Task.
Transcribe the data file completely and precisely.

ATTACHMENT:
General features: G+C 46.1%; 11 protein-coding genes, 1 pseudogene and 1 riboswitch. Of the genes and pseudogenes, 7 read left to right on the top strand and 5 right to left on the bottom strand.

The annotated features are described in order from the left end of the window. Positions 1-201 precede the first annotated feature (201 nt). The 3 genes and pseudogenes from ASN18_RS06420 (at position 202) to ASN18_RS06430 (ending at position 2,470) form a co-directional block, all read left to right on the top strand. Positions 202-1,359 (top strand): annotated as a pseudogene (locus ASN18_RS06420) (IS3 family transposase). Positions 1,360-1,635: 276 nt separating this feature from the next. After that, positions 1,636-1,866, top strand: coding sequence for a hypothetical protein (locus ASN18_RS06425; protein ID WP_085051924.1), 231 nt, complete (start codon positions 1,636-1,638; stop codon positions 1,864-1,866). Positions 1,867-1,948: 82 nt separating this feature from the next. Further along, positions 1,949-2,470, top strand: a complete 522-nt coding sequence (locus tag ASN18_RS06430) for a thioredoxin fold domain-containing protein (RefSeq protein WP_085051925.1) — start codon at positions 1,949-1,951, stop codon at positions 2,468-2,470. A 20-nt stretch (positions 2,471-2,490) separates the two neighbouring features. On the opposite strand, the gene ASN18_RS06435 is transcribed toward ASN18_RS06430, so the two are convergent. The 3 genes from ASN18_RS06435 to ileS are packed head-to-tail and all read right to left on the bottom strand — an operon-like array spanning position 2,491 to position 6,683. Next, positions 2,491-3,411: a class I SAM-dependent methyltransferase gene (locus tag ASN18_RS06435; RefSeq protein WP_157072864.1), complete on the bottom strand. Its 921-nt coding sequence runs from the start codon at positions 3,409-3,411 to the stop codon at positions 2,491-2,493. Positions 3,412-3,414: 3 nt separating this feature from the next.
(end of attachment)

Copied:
General features: G+C 46.1%; 11 protein-coding genes, 1 pseudogene and 1 riboswitch. Of the genes and pseudogenes, 7 read left to right on the top strand and 5 right to left on the bottom strand.

The annotated features are described in order from the left end of the window. Positions 1-201 precede the first annotated feature (201 nt). The 3 genes and pseudogenes from ASN18_RS06420 (at position 202) to ASN18_RS06430 (ending at position 2,470) form a co-directional block, all read left to right on the top strand. Positions 202-1,359 (top strand): annotated as a pseudogene (locus ASN18_RS06420) (IS3 family transposase). Positions 1,360-1,635: 276 nt separating this feature from the next. After that, positions 1,636-1,866, top strand: coding sequence for a hypothetical protein (locus ASN18_RS06425; protein ID WP_085051924.1), 231 nt, complete (start codon positions 1,636-1,638; stop codon positions 1,864-1,866). Positions 1,867-1,948: 82 nt separating this feature from the next. Further along, positions 1,949-2,470, top strand: a complete 522-nt coding sequence (locus tag ASN18_RS06430) for a thioredoxin fold domain-containing protein (RefSeq protein WP_085051925.1) — start codon at positions 1,949-1,951, stop codon at positions 2,468-2,470. A 20-nt stretch (positions 2,471-2,490) separates the two neighbouring features. On the opposite strand, the gene ASN18_RS06435 is transcribed toward ASN18_RS06430, so the two are convergent. The 3 genes from ASN18_RS06435 to ileS are packed head-to-tail and all read right to left on the bottom strand — an operon-like array spanning position 2,491 to position 6,683. Next, positions 2,491-3,411: a class I SAM-dependent methyltransferase gene (locus tag ASN18_RS06435; RefSeq protein WP_157072864.1), complete on the bottom strand. Its 921-nt coding sequence runs from the start codon at positions 3,409-3,411 to the stop codon at positions 2,491-2,493. Positions 3,412-3,414: 3 nt separating this feature from the next.